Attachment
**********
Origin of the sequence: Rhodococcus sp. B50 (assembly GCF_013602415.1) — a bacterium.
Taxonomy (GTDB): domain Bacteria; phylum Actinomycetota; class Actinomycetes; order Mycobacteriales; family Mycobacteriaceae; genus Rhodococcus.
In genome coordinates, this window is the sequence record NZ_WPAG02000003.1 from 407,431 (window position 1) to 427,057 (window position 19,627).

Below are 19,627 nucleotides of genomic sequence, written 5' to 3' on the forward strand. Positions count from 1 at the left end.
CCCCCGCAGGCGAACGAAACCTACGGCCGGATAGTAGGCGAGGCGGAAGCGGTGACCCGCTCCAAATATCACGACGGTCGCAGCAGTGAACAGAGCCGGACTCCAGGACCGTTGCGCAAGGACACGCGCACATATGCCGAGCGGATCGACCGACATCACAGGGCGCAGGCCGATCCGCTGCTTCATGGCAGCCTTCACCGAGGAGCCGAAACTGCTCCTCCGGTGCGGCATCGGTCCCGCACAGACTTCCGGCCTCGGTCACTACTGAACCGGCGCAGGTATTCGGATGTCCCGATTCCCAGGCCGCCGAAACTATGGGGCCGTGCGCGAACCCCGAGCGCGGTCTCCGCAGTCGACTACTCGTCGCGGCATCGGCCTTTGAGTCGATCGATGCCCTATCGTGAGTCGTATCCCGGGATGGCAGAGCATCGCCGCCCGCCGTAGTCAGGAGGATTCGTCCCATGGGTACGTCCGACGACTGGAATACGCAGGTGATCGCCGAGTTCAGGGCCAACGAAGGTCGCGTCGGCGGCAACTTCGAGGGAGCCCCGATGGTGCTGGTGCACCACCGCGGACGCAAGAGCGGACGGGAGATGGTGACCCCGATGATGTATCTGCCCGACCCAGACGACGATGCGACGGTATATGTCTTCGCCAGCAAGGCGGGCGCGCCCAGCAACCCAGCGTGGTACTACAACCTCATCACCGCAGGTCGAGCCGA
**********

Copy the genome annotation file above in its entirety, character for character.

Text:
Origin of the sequence: Rhodococcus sp. B50 (assembly GCF_013602415.1) — a bacterium.
Taxonomy (GTDB): domain Bacteria; phylum Actinomycetota; class Actinomycetes; order Mycobacteriales; family Mycobacteriaceae; genus Rhodococcus.
In genome coordinates, this window is the sequence record NZ_WPAG02000003.1 from 407,431 (window position 1) to 427,057 (window position 19,627).

Below are 19,627 nucleotides of genomic sequence, written 5' to 3' on the forward strand. Positions count from 1 at the left end.
CCCCCGCAGGCGAACGAAACCTACGGCCGGATAGTAGGCGAGGCGGAAGCGGTGACCCGCTCCAAATATCACGACGGTCGCAGCAGTGAACAGAGCCGGACTCCAGGACCGTTGCGCAAGGACACGCGCACATATGCCGAGCGGATCGACCGACATCACAGGGCGCAGGCCGATCCGCTGCTTCATGGCAGCCTTCACCGAGGAGCCGAAACTGCTCCTCCGGTGCGGCATCGGTCCCGCACAGACTTCCGGCCTCGGTCACTACTGAACCGGCGCAGGTATTCGGATGTCCCGATTCCCAGGCCGCCGAAACTATGGGGCCGTGCGCGAACCCCGAGCGCGGTCTCCGCAGTCGACTACTCGTCGCGGCATCGGCCTTTGAGTCGATCGATGCCCTATCGTGAGTCGTATCCCGGGATGGCAGAGCATCGCCGCCCGCCGTAGTCAGGAGGATTCGTCCCATGGGTACGTCCGACGACTGGAATACGCAGGTGATCGCCGAGTTCAGGGCCAACGAAGGTCGCGTCGGCGGCAACTTCGAGGGAGCCCCGATGGTGCTGGTGCACCACCGCGGACGCAAGAGCGGACGGGAGATGGTGACCCCGATGATGTATCTGCCCGACCCAGACGACGATGCGACGGTATATGTCTTCGCCAGCAAGGCGGGCGCGCCCAGCAACCCAGCGTGGTACTACAACCTCATCACCGCAGGTCGAGCCGA